Non-steroidal anti-inflammatory drug induces luteinized unruptured follicle syndrome in young female juvenile idiopathic arthritis patients
- 20 Downloads
To assess prospectively luteinized unruptured follicle (LUF) syndrome in juvenile idiopathic arthritis (JIA) patients with and without non-steroidal anti-inflammatory drugs (NSAIDs) and healthy controls. Twenty-three adolescent and young adult female JIA patients (ILAR criteria) and 11 female healthy subjects were studied by pelvic ultrasound monitoring for follicular development and ovulation in one menstrual cycle. LUF syndrome was prospectively investigated by pelvic ultrasound with a dominant ovarian follicle without signs of follicular rupture, with elevation of serum progesterone in the luteal phase of the menstrual cycle and luteinizing hormone (LH) detected in the urine. Comparison between JIA patients with (n = 8) vs. without NSAIDs (n = 15) and healthy controls (n = 11) revealed that LUF syndrome was significantly higher in the former group (2 (25%) vs. 0% vs. 0%, p = 0.049). These two patients with LUF syndrome had normal menstrual cycles without reduced ovarian reserve, and they were under naproxen 500 mg bid during the menstrual cycle. Disease duration was comparable in JIA with and without NSAIDs [19.8 (4.4–25) vs. 13 (3.1–33) years, p = 0.232]. Further comparison between JIA patients with and without NSAIDs and healthy controls showed similar mean anti-Müllerian hormone levels (p = 0.909), estradiol (p = 0.436), FSH (p = 0.662), LH (p = 0.686), and mean antral follicle count (p = 0.240) and ovarian volume (p = 0.363). No differences were evidenced in three groups regarding Caucasian race, body mass index, duration, and length of menstrual cycles (p > 0.05). This is the first study to identify that JIA patients have a high frequency of LUF without impaired ovarian reserve. Future prospective studies are necessary to determine if chronic/continuous use of NSAIDs in JIA will have an impact in these patients’ fertility.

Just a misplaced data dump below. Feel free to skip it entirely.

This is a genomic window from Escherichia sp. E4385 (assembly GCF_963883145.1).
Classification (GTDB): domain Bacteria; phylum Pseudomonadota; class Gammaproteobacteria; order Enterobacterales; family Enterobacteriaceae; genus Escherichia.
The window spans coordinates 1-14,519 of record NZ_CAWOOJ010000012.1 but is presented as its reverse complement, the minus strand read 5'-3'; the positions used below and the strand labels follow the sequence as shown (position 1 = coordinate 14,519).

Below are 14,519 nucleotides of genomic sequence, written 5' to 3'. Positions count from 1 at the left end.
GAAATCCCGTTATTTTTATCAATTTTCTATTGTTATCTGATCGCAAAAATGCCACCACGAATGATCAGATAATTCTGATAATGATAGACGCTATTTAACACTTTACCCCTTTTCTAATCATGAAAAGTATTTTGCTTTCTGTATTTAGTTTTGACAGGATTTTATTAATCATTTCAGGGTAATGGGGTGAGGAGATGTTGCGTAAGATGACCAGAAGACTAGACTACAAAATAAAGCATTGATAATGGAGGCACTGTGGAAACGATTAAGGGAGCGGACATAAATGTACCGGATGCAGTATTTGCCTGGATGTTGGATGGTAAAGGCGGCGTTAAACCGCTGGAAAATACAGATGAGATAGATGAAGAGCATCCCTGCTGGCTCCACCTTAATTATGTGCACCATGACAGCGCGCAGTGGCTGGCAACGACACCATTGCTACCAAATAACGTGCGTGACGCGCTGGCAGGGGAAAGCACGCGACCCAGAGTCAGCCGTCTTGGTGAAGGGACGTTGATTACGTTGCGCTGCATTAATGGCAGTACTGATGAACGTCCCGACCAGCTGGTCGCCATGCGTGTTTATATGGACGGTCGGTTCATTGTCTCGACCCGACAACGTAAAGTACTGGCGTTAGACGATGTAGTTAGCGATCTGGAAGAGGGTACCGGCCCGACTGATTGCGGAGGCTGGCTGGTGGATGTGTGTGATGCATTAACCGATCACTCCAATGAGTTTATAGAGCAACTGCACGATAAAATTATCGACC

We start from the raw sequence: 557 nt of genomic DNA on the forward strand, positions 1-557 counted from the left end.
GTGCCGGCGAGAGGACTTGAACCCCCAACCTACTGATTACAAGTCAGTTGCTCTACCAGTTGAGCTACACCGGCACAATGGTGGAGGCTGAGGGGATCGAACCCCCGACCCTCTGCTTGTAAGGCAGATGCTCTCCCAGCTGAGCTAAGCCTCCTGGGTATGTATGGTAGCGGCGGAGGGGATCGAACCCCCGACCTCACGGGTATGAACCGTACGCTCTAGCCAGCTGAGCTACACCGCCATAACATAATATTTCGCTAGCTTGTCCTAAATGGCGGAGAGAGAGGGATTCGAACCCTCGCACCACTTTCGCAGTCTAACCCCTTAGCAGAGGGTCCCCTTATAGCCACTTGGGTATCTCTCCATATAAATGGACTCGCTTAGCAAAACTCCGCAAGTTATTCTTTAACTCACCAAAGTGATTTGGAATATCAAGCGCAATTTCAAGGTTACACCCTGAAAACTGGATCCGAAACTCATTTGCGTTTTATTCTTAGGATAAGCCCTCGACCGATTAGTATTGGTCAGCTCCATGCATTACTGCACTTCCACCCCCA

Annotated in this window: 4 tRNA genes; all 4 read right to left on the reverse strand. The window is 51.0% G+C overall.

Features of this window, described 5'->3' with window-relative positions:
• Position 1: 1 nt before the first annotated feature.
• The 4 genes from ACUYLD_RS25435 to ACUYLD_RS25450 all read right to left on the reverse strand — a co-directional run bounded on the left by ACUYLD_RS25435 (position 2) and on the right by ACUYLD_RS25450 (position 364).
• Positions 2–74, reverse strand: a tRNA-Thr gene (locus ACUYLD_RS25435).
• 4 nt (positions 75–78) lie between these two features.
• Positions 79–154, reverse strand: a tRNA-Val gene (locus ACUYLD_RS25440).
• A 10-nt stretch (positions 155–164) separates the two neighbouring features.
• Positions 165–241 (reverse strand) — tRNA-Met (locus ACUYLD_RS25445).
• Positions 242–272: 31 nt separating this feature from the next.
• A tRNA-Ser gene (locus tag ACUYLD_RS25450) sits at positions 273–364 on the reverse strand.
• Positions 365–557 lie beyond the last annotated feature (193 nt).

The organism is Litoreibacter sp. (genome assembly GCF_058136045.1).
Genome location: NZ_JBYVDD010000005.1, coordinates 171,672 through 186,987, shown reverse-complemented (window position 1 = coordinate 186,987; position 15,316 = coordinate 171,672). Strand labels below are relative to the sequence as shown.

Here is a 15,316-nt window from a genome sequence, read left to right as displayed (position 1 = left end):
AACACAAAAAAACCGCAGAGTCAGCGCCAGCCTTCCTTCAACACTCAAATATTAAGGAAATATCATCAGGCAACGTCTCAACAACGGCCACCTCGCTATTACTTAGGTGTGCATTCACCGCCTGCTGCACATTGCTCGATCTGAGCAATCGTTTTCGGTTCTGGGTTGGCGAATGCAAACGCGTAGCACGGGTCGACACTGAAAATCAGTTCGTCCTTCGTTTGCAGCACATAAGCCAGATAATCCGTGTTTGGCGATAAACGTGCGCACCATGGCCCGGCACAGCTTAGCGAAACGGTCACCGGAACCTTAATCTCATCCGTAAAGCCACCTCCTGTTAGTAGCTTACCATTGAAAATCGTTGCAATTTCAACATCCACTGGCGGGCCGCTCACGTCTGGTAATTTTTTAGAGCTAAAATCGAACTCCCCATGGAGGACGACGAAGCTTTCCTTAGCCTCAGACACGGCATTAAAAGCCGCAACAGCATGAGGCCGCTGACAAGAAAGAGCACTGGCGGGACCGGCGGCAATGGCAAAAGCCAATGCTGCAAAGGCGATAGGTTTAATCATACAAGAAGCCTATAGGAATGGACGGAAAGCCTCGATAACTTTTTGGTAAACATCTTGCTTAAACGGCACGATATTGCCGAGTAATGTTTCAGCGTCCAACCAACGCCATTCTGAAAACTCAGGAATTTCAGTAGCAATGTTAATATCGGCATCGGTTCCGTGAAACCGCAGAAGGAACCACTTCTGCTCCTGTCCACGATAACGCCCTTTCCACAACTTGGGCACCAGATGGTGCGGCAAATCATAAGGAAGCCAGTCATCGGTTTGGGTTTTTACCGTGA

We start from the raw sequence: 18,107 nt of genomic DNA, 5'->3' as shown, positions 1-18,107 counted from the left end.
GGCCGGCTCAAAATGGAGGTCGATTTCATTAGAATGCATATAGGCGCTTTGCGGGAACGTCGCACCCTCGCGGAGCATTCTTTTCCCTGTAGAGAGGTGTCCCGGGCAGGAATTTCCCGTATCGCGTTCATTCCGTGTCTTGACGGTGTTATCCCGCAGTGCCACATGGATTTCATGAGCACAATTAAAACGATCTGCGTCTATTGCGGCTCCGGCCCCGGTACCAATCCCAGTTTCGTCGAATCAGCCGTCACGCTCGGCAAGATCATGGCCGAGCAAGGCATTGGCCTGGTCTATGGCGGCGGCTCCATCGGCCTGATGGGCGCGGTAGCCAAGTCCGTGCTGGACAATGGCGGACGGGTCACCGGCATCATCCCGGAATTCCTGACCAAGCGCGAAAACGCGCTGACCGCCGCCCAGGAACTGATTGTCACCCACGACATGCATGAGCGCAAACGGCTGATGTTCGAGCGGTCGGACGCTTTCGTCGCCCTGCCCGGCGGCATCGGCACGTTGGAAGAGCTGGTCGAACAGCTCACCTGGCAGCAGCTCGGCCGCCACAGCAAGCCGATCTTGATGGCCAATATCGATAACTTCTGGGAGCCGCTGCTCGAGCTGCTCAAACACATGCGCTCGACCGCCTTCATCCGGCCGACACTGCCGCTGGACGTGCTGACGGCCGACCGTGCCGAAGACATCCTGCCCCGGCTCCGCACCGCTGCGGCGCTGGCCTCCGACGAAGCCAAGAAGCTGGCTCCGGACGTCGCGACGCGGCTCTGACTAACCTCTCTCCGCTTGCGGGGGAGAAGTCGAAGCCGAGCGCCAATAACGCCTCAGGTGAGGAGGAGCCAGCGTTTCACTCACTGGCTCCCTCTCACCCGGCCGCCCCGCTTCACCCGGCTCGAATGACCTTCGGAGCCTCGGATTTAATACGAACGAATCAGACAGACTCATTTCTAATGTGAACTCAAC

KeywordsFertility Juvenile idiopathic arthritis Luteinized unruptured follicle syndrome Non-steroidal anti-inflammatory drugs
This study was supported by grants from Conselho Nacional de Desenvolvimento Científico e Tecnológico (CNPq 305068/2014-8 to EB and 303422/2015-7 to CAS), Fundação de Amparo à Pesquisa do Estado de São Paulo (FAPESP 2014/14806-0 and 2015/03756-4 to EB and CAS), Federico Foundation (to CAS) and by Núcleo de Apoio à Pesquisa “Saúde da Criança e do Adolescente” da USP (NAP-CriAd) to CAS.
Compliance with ethical standards
The Local Ethics Committee of our tertiary service approved the study, and an informed consent was obtained from all participants and their legal guardian.
- 2.Aikawa NE, Sallum AM, Leal MM, Bonfá E, Pereira RM, Silva CA (2010) Menstrual and hormonal alterations in juvenile dermatomyositis. Clin Exp Rheumatol Jul-Aug 28(4):571–575Google Scholar
- 7.Petty RE, Southwood TR, Manners P, Baum J, Glass DN, Goldenberg J, He X, Maldonado-Cocco J, Orozco-Alcala J, Prieur AM, Suarez-Almazor ME, Woo P, International League of Associations for Rheumatology (2004) International League of Associations for Rheumatology. International League of Associations for Rheumatology classification of juvenile idiopathic arthritis: second revision, Edmonton, 2001. J Rheumatol 31(2):390–392PubMedGoogle Scholar
- 12.Hendriks DJ, Mol BW, Bancsi LF, Te Velde ER, Broekmans FJ (2005) Antral follicle count in the prediction of poor ovarian response and pregnancy after in vitro fertilization: a meta-analysis and comparison with basal follicle-stimulating hormone level. Fertil Steril 83:291–301CrossRefPubMedGoogle Scholar